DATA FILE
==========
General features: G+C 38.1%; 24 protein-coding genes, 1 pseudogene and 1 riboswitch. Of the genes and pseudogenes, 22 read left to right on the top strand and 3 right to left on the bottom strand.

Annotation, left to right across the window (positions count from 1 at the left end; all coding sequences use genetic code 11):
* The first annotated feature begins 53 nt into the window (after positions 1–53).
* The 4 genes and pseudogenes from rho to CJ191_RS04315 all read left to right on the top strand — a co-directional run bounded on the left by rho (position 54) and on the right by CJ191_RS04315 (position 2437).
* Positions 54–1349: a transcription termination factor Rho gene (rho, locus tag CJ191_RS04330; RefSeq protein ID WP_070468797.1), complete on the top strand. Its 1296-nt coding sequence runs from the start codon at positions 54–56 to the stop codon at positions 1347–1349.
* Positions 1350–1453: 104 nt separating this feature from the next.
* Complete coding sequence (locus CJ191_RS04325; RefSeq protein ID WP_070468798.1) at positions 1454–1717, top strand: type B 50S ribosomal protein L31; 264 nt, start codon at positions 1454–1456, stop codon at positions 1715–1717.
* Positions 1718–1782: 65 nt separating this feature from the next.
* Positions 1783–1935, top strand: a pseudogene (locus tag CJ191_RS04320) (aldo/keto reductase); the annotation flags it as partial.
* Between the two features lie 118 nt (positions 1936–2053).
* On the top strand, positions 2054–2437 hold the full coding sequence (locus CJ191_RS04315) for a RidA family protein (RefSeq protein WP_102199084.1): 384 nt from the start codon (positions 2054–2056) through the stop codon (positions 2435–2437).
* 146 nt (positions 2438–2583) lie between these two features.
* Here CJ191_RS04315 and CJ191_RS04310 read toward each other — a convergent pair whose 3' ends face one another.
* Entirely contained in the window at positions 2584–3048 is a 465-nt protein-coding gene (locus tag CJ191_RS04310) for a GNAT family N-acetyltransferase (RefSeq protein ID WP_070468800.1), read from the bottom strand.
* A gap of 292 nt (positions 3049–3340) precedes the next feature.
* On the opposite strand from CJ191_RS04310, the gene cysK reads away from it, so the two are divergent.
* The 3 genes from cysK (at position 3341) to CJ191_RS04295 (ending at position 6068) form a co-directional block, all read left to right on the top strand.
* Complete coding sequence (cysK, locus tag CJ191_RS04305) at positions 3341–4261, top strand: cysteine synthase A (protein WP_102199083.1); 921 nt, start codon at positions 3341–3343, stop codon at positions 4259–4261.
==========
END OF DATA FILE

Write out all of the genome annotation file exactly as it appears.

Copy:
General features: G+C 38.1%; 24 protein-coding genes, 1 pseudogene and 1 riboswitch. Of the genes and pseudogenes, 22 read left to right on the top strand and 3 right to left on the bottom strand.

Annotation, left to right across the window (positions count from 1 at the left end; all coding sequences use genetic code 11):
* The first annotated feature begins 53 nt into the window (after positions 1–53).
* The 4 genes and pseudogenes from rho to CJ191_RS04315 all read left to right on the top strand — a co-directional run bounded on the left by rho (position 54) and on the right by CJ191_RS04315 (position 2437).
* Positions 54–1349: a transcription termination factor Rho gene (rho, locus tag CJ191_RS04330; RefSeq protein ID WP_070468797.1), complete on the top strand. Its 1296-nt coding sequence runs from the start codon at positions 54–56 to the stop codon at positions 1347–1349.
* Positions 1350–1453: 104 nt separating this feature from the next.
* Complete coding sequence (locus CJ191_RS04325; RefSeq protein ID WP_070468798.1) at positions 1454–1717, top strand: type B 50S ribosomal protein L31; 264 nt, start codon at positions 1454–1456, stop codon at positions 1715–1717.
* Positions 1718–1782: 65 nt separating this feature from the next.
* Positions 1783–1935, top strand: a pseudogene (locus tag CJ191_RS04320) (aldo/keto reductase); the annotation flags it as partial.
* Between the two features lie 118 nt (positions 1936–2053).
* On the top strand, positions 2054–2437 hold the full coding sequence (locus CJ191_RS04315) for a RidA family protein (RefSeq protein WP_102199084.1): 384 nt from the start codon (positions 2054–2056) through the stop codon (positions 2435–2437).
* 146 nt (positions 2438–2583) lie between these two features.
* Here CJ191_RS04315 and CJ191_RS04310 read toward each other — a convergent pair whose 3' ends face one another.
* Entirely contained in the window at positions 2584–3048 is a 465-nt protein-coding gene (locus tag CJ191_RS04310) for a GNAT family N-acetyltransferase (RefSeq protein ID WP_070468800.1), read from the bottom strand.
* A gap of 292 nt (positions 3049–3340) precedes the next feature.
* On the opposite strand from CJ191_RS04310, the gene cysK reads away from it, so the two are divergent.
* The 3 genes from cysK (at position 3341) to CJ191_RS04295 (ending at position 6068) form a co-directional block, all read left to right on the top strand.
* Complete coding sequence (cysK, locus tag CJ191_RS04305) at positions 3341–4261, top strand: cysteine synthase A (protein WP_102199083.1); 921 nt, start codon at positions 3341–3343, stop codon at positions 4259–4261.